Zoology, Volume 4
The new 7th edition of "Zoology" continues to offer students an introductory general zoology text that is manageable in size and adaptable to a variety of course formats. It is a principles-oriented text written for the non-majors or the combined course, presented at the freshman and sophomore level. "Zoology" is organized into three parts. Part One covers the common life processes, including cell and tissue structure and function, the genetic basis of evolution, and the evolutionary and ecological principles that unify all life. Part Two is the survey of protists and animals, emphasizing evolutionary and ecological relationships, aspects of animal organization that unite major animal phyla, and animal adaptations. Part Three covers animal form and function using a comparative approach. This approach includes descriptions and full-color artwork that depict evolutionary changes in the structure and function of selected organ systems.
39 pages matching STOP AND ASK in this book
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Multicellular and Tissue Levels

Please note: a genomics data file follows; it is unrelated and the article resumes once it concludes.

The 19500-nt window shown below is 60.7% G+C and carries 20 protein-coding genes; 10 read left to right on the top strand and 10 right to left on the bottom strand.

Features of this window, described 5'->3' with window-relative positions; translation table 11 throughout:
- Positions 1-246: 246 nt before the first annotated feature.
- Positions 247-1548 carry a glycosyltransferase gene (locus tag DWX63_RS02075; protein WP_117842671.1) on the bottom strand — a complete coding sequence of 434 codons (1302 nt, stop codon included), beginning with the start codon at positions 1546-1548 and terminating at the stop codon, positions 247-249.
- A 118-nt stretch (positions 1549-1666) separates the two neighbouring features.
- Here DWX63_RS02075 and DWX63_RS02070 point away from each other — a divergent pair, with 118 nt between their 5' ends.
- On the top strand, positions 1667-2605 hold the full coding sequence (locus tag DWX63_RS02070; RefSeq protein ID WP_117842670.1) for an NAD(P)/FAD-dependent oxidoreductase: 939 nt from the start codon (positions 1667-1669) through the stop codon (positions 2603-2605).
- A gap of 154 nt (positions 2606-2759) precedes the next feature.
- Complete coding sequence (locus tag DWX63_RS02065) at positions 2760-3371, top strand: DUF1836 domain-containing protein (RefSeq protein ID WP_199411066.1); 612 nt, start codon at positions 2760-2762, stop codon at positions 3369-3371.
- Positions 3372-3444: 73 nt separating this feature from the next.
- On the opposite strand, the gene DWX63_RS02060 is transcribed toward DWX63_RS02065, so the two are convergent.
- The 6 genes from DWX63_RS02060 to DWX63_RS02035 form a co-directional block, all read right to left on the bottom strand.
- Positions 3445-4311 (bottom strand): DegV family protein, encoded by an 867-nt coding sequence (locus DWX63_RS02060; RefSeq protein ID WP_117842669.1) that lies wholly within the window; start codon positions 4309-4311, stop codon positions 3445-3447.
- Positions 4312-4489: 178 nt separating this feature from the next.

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action potential activity amphibians animals antibodies antigen arthropods asexual asexual reproduction axon birds blood cells blood vessels body fluids brain Brown Communications called capillaries cavity chapter chemical chromosomes cilia circulatory system cnidarians concentration contains contraction Copyright crustaceans cycle diffusion digestive tract duct eggs endocrine energy environment enzymes epidermis evolution evolutionary example excretion excretory exoskeleton extracellular feeding female fibers figure fishes function gas exchange genes gills glucose heat hemolymph hormone human hydrostatic skeleton hypothalamus immune insects intestine invertebrates ions kidney layer lungs mammals mechanism metabolic molecules molluscs movement muscle nephron nerve nervous system neuron nutrients occurs organs osmoregulation oxygen phylum physiological pigments plasma membrane pressure produce proteins protists receptors release Reprinted by permission reproduction reptiles respiratory response Scientific American secrete sensory sensory receptor skeletal skin specific sperm spinal stimulates stomach STOP AND ASK structure surface temperature tissue transport tube tubules Unlimited urine vertebrates